Egypt: Has the 25 January Revolution Reached Its Goals?

Hakim Khatib

Hakim Khatib

Hakim Khatib has finished his PhD in political science at Duisburg-Essen University. Prior to his PhD on power, religion and state in West Asia and North Africa with the focus on the case of Egypt since the 1950s, he studied politics and economics of the Middle East, European studies, journalism and linguistics at Marburg University, Fulda University, London School of Journalism and Tishreen University in Syria. He has been lecturing at different German universities since 2011 on issues related to ideology and the interplay of power thereof in socio-political life, and religion and its relationship to contemporary politics in the regions of West Asia and North Africa, especially Egypt and Syria. He is also the editor-in-chief of the Mashreq Politics & Culture Journal (MPC Journal) since 2014 and has published over 100 articles in different languages, academic and otherwise, in a wide spectrum of on-line and printed newspapers, journals and think tanks. His current research focuses on Islam-inspired political ideologies such as Islamist extremism and Salafism, radicalisation, de-radicalisation processes in Germany as well as peace and conflict in the Middle East.
Hakim Khatib
 © Image:  Haitham Mahgoub - Map showing the areas controlled by Islamic state in Syria and Iraq

© Image: Haitham Mahgoub – Map showing the areas controlled by Islamic state in Syria and Iraq

By the 4th anniversary of the Egyptian uprising, over than 20 people killed and tens injured by security forces in Egypt. While some consider the military intervention to depose the Islamist president Mohammad Morsi on 30 June 2013 an extension of January uprising in 2011, others consider this intervention a coup d’état against the first democratically elected president.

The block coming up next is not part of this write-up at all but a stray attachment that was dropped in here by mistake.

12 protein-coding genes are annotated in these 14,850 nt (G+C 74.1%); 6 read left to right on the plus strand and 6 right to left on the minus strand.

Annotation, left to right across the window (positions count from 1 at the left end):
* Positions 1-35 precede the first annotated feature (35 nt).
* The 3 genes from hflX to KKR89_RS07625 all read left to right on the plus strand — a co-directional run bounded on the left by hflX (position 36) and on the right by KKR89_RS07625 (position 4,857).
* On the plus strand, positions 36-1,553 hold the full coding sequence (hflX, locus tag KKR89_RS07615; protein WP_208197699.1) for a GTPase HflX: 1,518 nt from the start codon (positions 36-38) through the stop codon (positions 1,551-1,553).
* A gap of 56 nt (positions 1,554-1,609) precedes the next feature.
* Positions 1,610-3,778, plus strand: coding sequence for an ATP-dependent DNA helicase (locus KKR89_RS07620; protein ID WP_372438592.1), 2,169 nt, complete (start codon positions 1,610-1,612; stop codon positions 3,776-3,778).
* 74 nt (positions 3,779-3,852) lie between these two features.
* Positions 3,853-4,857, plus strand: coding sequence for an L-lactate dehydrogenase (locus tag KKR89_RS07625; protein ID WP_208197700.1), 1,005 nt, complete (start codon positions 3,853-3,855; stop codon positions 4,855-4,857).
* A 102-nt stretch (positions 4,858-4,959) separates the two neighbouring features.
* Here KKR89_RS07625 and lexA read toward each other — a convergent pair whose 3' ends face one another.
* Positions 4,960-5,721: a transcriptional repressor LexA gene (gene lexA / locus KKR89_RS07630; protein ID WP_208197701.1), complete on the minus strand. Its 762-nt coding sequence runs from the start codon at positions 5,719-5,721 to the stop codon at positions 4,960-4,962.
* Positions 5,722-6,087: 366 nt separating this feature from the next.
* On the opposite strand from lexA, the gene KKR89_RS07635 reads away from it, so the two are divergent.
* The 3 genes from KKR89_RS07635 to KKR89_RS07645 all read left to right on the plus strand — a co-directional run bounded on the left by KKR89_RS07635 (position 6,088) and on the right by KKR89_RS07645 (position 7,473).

There are two different readings of the Egyptian political landscape. The first reading presents the military intervention in 2013 as a necessity because the Muslim Brotherhood had stolen the revolution from the Egyptian people to reach power. The military assessed the national security of the country and brought the January revolution to its original path.

According to the second reading, the Egyptian revolution has not ended yet. The military intervention was only to seize power and to re-install the old regime back. The revolution has been diverted from its original path.

The focus should have been more on improving the freedoms and living conditions and less on revenge for the martyrs or against the corrupt old regime affiliates. While such issues are minor to be objectives of a revolution, they are important for the concept of social justice, for which people drove to streets at the first place.

Many claim that the January revolution continues under the command of Al-Sisi, nevertheless, Alaa and Jamal Mubarak, the sons of the toppled president Hosni Mubarak have been released recently after four years in prison.